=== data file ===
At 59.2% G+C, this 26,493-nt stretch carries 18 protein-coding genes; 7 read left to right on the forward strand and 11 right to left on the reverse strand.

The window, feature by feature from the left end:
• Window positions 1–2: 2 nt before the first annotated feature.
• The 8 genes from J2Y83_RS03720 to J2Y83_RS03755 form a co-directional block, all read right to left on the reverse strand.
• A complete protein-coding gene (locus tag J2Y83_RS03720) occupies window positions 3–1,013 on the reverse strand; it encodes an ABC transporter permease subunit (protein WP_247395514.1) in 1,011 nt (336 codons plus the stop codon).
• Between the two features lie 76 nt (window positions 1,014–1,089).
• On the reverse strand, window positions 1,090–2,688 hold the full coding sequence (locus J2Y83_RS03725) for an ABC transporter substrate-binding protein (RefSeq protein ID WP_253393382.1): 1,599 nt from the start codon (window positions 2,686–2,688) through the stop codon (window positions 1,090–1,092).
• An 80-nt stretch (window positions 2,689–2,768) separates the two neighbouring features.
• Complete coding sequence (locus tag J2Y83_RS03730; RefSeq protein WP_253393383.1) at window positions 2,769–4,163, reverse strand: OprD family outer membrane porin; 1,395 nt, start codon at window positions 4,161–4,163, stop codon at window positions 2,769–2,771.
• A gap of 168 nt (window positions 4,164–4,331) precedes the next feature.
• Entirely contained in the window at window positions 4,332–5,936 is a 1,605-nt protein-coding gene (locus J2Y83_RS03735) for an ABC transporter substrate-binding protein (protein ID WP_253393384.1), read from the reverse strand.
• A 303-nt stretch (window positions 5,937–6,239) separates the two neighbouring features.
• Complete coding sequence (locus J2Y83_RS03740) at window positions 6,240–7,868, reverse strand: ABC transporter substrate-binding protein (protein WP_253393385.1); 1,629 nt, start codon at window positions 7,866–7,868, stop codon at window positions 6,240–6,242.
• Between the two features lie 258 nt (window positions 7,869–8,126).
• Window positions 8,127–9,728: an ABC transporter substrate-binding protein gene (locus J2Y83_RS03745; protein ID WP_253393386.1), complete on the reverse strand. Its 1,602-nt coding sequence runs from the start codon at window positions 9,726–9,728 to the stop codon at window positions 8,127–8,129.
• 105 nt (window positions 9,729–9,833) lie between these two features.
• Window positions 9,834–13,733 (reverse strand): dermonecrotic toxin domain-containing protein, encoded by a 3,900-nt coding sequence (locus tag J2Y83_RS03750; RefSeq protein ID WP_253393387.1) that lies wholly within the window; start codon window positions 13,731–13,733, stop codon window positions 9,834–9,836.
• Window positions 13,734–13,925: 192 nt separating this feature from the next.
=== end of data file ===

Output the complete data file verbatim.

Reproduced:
At 59.2% G+C, this 26,493-nt stretch carries 18 protein-coding genes; 7 read left to right on the forward strand and 11 right to left on the reverse strand.

The window, feature by feature from the left end:
• Window positions 1–2: 2 nt before the first annotated feature.
• The 8 genes from J2Y83_RS03720 to J2Y83_RS03755 form a co-directional block, all read right to left on the reverse strand.
• A complete protein-coding gene (locus tag J2Y83_RS03720) occupies window positions 3–1,013 on the reverse strand; it encodes an ABC transporter permease subunit (protein WP_247395514.1) in 1,011 nt (336 codons plus the stop codon).
• Between the two features lie 76 nt (window positions 1,014–1,089).
• On the reverse strand, window positions 1,090–2,688 hold the full coding sequence (locus J2Y83_RS03725) for an ABC transporter substrate-binding protein (RefSeq protein ID WP_253393382.1): 1,599 nt from the start codon (window positions 2,686–2,688) through the stop codon (window positions 1,090–1,092).
• An 80-nt stretch (window positions 2,689–2,768) separates the two neighbouring features.
• Complete coding sequence (locus tag J2Y83_RS03730; RefSeq protein WP_253393383.1) at window positions 2,769–4,163, reverse strand: OprD family outer membrane porin; 1,395 nt, start codon at window positions 4,161–4,163, stop codon at window positions 2,769–2,771.
• A gap of 168 nt (window positions 4,164–4,331) precedes the next feature.
• Entirely contained in the window at window positions 4,332–5,936 is a 1,605-nt protein-coding gene (locus J2Y83_RS03735) for an ABC transporter substrate-binding protein (protein ID WP_253393384.1), read from the reverse strand.
• A 303-nt stretch (window positions 5,937–6,239) separates the two neighbouring features.
• Complete coding sequence (locus J2Y83_RS03740) at window positions 6,240–7,868, reverse strand: ABC transporter substrate-binding protein (protein WP_253393385.1); 1,629 nt, start codon at window positions 7,866–7,868, stop codon at window positions 6,240–6,242.
• Between the two features lie 258 nt (window positions 7,869–8,126).
• Window positions 8,127–9,728: an ABC transporter substrate-binding protein gene (locus J2Y83_RS03745; protein ID WP_253393386.1), complete on the reverse strand. Its 1,602-nt coding sequence runs from the start codon at window positions 9,726–9,728 to the stop codon at window positions 8,127–8,129.
• 105 nt (window positions 9,729–9,833) lie between these two features.
• Window positions 9,834–13,733 (reverse strand): dermonecrotic toxin domain-containing protein, encoded by a 3,900-nt coding sequence (locus tag J2Y83_RS03750; RefSeq protein ID WP_253393387.1) that lies wholly within the window; start codon window positions 13,731–13,733, stop codon window positions 9,834–9,836.
• Window positions 13,734–13,925: 192 nt separating this feature from the next.